It was the tweet heard round the world. Infamous “Never-Trump” advocate Rick Wilson attempted to get the pizza chain, Domino’s, canceled. Why? Because back in 2012, Domino’s responded to a tweet sent at them by President Donald Trump’s press secretary Kayleigh McEnany, thanking her for complimenting them.
“You just killed your brand,” tweeted Wilson.
He also threw in the hashtag “#ETTD” or “Everything Trump Touches Dies.”
— Rick Wilson (@TheRickWilson) June 16, 2020
Domino’s wasn’t going to take this lying down and sent a response that made headlines.
Welp. It's unfortunate that thanking a customer for a compliment back in 2012 would be viewed as political. Guess that's 2020 for ya.
— Domino's Pizza (@dominos) June 16, 2020
The rest of the story is told by my colleague, Sister Toldjah, and you should definitely read it. The fun doesn’t end there, but my focus isn’t on Wilson. Not specifically at least.
Wilson was trying to take part in what we know now as “cancel culture.” It’s the idea that wrong-think can and should be punished with public shaming, monetary punishment, and societal isolation. It’s essentially Saul Alinsky reaching out from the past and using his playbook in the present digital age.
The not-much talked about point regarding cancel culture is that it’s not mandatory to participate in it, and I don’t mean in terms of being a part of the mob that is demanding the cancellation. The only reason cancel culture works is because businesses choose to cave to the mob. All the business has to do is weather the online outrage storm, refuse to cave to any demands by the mob, and eventually, the storm will pass once it’s clear that no capitulation is going to happen.
In the age of the internet, the mob is more fickle than ever before, finding something new to be mad about almost daily.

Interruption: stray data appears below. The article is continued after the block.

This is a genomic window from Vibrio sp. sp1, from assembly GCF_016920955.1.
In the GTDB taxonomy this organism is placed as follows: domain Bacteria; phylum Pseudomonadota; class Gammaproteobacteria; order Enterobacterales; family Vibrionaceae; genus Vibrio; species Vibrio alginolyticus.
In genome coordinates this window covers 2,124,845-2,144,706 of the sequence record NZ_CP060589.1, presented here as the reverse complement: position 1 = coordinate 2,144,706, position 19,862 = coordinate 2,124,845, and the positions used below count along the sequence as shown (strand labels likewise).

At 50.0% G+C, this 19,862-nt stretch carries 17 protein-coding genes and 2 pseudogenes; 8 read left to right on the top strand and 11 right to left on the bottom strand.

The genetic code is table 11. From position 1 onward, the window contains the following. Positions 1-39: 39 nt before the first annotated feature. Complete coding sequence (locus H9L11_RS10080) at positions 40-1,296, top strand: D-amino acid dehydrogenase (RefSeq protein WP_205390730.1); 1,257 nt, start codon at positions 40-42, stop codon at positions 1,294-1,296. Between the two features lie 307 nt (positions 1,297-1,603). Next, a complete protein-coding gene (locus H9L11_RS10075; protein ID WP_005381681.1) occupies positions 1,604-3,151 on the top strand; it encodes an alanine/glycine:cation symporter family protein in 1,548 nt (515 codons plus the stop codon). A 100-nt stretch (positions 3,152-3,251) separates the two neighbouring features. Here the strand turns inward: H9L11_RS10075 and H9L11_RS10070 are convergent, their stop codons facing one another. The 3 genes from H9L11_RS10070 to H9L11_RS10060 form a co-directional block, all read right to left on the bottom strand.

There have been examples of this working throughout the existence of the internet cancel culture. Defiance against the mob usually results in better sales and more respect from the general public.
It happens with movies…
It happens with comedians…
It happens with video games…
Now, it happened with Domino’s. Its response to Wilson’s attempts at canceling them resulted in social media buzzing about ordering from the pizza chain that very night. While I’m not sure what kind of sales these claims actually resulted in, the goodwill created by the chain will absolutely result in additional sales regardless.
It’s important to remember that cancel culture is predominantly carried out by a small but very loud group of people. For the most part, Americans are sick of this, and if we’re really going to put a stop to this modern plague, all businesses have to do is shrug off the mob just like many people and businesses have before them.
It won’t be as easy as shrugging off Wilson, mind you. Threats, shame, and insults will rain down in a deluge. Journalists, looking for easy woke points with the mob, will fan the flames with articles. You may even achieve national headlines.
The more people who see you standing up against the social justice driven mob, the better. Not only are you teaching them that you won’t bend, but you’re also showing America that not caving to these societal bullies is possible.
Domino’s set the bar. Someone attempted to punish them for a tweet sent years ago and Domino’s effectively laughed it off and while laughing at its attackers. It’s the same thing Dave Chappell did to wild applause and monumental success, and he had it way worse.
To sum it up, cancel culture is a choice that many businesses can make, and like Domino’s, many businesses should begin deciding that it’s not worth alienating Americans over.